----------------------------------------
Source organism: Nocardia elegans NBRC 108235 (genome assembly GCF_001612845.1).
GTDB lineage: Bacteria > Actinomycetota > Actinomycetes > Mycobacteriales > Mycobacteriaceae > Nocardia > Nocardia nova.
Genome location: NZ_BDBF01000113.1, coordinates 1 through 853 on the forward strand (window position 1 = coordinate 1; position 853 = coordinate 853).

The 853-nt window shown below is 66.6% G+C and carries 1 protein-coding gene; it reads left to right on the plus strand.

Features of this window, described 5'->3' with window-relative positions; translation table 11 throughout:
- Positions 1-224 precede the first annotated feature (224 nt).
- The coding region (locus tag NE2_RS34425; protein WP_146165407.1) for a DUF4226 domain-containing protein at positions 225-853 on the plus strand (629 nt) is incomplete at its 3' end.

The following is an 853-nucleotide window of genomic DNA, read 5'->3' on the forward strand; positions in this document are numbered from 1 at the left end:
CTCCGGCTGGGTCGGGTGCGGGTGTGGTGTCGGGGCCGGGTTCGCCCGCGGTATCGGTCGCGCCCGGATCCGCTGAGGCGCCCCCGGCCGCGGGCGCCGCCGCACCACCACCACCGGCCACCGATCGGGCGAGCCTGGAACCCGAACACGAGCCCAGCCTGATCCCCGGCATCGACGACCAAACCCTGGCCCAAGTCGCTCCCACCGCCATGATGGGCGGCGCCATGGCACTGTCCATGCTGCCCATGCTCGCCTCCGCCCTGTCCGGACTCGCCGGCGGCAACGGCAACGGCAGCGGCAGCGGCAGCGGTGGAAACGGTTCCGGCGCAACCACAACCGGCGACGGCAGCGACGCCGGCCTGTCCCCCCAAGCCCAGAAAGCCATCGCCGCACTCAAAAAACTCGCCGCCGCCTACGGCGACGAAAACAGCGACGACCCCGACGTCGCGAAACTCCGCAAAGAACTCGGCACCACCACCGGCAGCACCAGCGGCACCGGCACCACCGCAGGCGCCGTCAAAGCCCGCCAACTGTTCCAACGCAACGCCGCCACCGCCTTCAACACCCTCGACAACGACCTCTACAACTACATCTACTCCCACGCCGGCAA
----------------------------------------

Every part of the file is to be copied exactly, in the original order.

Source organism: Nocardia elegans NBRC 108235 (genome assembly GCF_001612845.1).
GTDB lineage: Bacteria > Actinomycetota > Actinomycetes > Mycobacteriales > Mycobacteriaceae > Nocardia > Nocardia nova.
Genome location: NZ_BDBF01000113.1, coordinates 1 through 853 on the forward strand (window position 1 = coordinate 1; position 853 = coordinate 853).

The 853-nt window shown below is 66.6% G+C and carries 1 protein-coding gene; it reads left to right on the plus strand.

Features of this window, described 5'->3' with window-relative positions; translation table 11 throughout:
- Positions 1-224 precede the first annotated feature (224 nt).
- The coding region (locus tag NE2_RS34425; protein WP_146165407.1) for a DUF4226 domain-containing protein at positions 225-853 on the plus strand (629 nt) is incomplete at its 3' end.

The following is an 853-nucleotide window of genomic DNA, read 5'->3' on the forward strand; positions in this document are numbered from 1 at the left end:
CTCCGGCTGGGTCGGGTGCGGGTGTGGTGTCGGGGCCGGGTTCGCCCGCGGTATCGGTCGCGCCCGGATCCGCTGAGGCGCCCCCGGCCGCGGGCGCCGCCGCACCACCACCACCGGCCACCGATCGGGCGAGCCTGGAACCCGAACACGAGCCCAGCCTGATCCCCGGCATCGACGACCAAACCCTGGCCCAAGTCGCTCCCACCGCCATGATGGGCGGCGCCATGGCACTGTCCATGCTGCCCATGCTCGCCTCCGCCCTGTCCGGACTCGCCGGCGGCAACGGCAACGGCAGCGGCAGCGGCAGCGGTGGAAACGGTTCCGGCGCAACCACAACCGGCGACGGCAGCGACGCCGGCCTGTCCCCCCAAGCCCAGAAAGCCATCGCCGCACTCAAAAAACTCGCCGCCGCCTACGGCGACGAAAACAGCGACGACCCCGACGTCGCGAAACTCCGCAAAGAACTCGGCACCACCACCGGCAGCACCAGCGGCACCGGCACCACCGCAGGCGCCGTCAAAGCCCGCCAACTGTTCCAACGCAACGCCGCCACCGCCTTCAACACCCTCGACAACGACCTCTACAACTACATCTACTCCCACGCCGGCAA